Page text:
If you’re a fan of offbeat linguistic phenomenon you’ll be interested in this post by Laurel Stvan, Associate Professor and Chair of Linguistics, University of Texas Arlington. According to Professor Stvan “in Norway, the word “Texas” is slang for “crazy.”
Indeed, it turns out that for several years Norwegians have used the word to describe a situation that is chaotic, out of control or excitingly unpredictable (The crowd at the concert last night was totally Texas!).”
The post goes on to explain that “while this may seem like a bit of a stretch to many American English speakers, when examined through the lens of linguistics it’s actually a pretty natural extension of the word Texas…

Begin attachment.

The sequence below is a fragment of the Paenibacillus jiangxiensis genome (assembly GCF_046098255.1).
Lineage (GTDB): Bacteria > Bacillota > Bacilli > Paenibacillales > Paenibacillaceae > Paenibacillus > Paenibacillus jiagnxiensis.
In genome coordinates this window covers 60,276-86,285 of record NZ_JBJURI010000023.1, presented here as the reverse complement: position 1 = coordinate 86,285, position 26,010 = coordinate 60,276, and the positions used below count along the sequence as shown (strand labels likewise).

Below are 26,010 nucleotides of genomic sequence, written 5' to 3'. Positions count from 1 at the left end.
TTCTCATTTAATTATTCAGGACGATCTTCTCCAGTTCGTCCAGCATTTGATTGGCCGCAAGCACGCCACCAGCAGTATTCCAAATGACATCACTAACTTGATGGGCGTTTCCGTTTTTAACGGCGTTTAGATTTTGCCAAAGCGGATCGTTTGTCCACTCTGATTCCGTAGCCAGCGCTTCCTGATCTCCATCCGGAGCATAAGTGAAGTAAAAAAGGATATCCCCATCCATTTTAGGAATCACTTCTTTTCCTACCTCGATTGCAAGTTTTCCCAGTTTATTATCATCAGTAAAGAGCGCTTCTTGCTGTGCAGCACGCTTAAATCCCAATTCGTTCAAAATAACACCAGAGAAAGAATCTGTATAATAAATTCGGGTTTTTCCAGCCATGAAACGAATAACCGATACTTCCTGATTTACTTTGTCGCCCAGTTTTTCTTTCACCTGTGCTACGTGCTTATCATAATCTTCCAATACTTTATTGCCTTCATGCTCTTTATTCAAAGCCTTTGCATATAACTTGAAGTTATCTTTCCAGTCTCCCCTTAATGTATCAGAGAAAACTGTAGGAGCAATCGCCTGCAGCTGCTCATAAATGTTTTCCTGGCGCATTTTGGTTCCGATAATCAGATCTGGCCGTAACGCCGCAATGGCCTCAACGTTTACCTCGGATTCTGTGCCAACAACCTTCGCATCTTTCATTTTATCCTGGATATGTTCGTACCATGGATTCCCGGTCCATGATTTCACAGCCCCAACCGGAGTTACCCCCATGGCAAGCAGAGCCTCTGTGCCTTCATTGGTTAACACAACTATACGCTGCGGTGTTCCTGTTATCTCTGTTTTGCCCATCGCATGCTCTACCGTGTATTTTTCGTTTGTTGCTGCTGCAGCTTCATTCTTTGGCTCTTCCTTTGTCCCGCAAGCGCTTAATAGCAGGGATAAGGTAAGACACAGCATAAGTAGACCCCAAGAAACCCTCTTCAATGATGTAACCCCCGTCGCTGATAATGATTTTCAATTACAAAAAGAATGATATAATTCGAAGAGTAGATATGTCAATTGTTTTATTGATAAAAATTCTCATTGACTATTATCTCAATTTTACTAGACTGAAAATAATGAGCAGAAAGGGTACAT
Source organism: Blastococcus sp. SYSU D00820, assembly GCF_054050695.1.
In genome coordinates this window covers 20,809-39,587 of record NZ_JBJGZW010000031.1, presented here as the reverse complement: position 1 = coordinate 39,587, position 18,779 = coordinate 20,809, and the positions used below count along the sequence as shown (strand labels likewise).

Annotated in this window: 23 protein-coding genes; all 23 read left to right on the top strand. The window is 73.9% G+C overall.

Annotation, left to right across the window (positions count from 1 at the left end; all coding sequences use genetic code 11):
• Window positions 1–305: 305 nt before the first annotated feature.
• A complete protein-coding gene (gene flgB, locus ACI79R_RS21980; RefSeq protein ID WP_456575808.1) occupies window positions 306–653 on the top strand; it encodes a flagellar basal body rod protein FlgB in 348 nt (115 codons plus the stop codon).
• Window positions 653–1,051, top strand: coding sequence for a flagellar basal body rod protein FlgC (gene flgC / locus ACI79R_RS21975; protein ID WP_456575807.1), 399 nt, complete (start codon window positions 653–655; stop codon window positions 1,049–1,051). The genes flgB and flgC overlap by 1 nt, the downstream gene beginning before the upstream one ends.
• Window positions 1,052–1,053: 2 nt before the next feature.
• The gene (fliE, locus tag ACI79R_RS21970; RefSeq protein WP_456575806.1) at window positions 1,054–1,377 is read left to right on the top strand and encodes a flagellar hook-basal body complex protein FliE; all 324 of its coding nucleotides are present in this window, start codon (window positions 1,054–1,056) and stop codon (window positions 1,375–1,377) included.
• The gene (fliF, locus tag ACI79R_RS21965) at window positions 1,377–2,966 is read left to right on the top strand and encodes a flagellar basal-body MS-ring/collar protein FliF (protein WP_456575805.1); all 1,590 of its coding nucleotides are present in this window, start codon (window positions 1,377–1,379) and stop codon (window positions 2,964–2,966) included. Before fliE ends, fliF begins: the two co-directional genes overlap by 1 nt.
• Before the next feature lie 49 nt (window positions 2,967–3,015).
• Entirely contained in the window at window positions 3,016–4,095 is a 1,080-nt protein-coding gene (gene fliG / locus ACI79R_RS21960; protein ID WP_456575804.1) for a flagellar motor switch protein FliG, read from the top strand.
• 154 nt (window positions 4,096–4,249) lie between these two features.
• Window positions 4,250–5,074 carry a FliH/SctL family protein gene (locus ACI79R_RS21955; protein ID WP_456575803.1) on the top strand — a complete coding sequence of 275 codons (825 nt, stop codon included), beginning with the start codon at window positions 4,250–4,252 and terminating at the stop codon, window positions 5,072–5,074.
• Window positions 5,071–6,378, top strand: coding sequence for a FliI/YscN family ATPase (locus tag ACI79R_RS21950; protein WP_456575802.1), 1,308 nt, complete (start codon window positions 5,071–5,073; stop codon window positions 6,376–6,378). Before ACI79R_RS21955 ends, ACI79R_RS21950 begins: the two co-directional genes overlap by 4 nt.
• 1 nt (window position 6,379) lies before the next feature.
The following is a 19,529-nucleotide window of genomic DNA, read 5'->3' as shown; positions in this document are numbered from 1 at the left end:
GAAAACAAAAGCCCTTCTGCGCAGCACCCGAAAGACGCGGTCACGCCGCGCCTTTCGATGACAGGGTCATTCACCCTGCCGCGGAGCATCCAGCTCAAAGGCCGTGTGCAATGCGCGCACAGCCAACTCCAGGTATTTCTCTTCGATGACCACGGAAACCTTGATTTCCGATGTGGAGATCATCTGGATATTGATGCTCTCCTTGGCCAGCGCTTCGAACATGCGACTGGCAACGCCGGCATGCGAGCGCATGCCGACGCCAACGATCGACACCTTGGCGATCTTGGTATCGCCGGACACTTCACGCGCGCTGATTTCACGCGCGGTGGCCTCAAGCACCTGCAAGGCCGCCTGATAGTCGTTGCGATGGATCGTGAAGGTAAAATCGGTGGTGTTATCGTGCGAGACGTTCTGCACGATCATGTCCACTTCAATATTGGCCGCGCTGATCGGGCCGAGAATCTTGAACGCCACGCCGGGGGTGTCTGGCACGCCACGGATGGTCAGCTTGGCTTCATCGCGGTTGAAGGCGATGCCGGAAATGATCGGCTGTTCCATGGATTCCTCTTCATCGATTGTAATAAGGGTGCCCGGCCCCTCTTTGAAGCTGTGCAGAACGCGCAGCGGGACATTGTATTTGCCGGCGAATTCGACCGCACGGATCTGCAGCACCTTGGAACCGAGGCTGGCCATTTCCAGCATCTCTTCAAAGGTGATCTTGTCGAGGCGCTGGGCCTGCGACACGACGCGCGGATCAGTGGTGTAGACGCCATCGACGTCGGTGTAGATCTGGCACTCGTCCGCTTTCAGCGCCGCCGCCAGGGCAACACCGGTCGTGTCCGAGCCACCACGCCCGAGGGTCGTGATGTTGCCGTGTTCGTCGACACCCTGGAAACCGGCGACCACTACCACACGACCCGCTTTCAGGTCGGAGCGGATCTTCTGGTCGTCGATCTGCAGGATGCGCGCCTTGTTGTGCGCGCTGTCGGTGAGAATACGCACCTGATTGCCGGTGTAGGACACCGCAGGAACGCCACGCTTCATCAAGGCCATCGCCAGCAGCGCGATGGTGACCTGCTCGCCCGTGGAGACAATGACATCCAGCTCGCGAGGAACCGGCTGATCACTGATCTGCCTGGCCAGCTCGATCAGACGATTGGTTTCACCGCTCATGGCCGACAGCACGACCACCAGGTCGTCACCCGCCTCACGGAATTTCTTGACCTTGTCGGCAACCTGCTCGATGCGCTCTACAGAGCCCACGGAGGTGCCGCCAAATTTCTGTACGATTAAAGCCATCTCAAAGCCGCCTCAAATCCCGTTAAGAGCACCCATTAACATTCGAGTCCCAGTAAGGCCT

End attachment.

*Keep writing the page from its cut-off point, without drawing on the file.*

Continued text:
Tom is originally from Brooklyn N.Y but has spent his entire professional career in South Carolina, most recently as Head of Reference Services at the College of Charleston. As part of the Against the Grain and Charleston Conference team, he serves as the associate editor of the print ATG as well as the co-editor of the webpage. Tom’s conference duties include coordinating the Penthouse Suite interviews as well as the conference poster sessions.
He received his MLS from the University of Buffalo, SUNY and a second master’s in public administration from the College of Charleston and the Univ. of South Carolina. His wife Carol and he live in downtown Charleston and she is an artist and a tour guide offering historic walking tours of the city.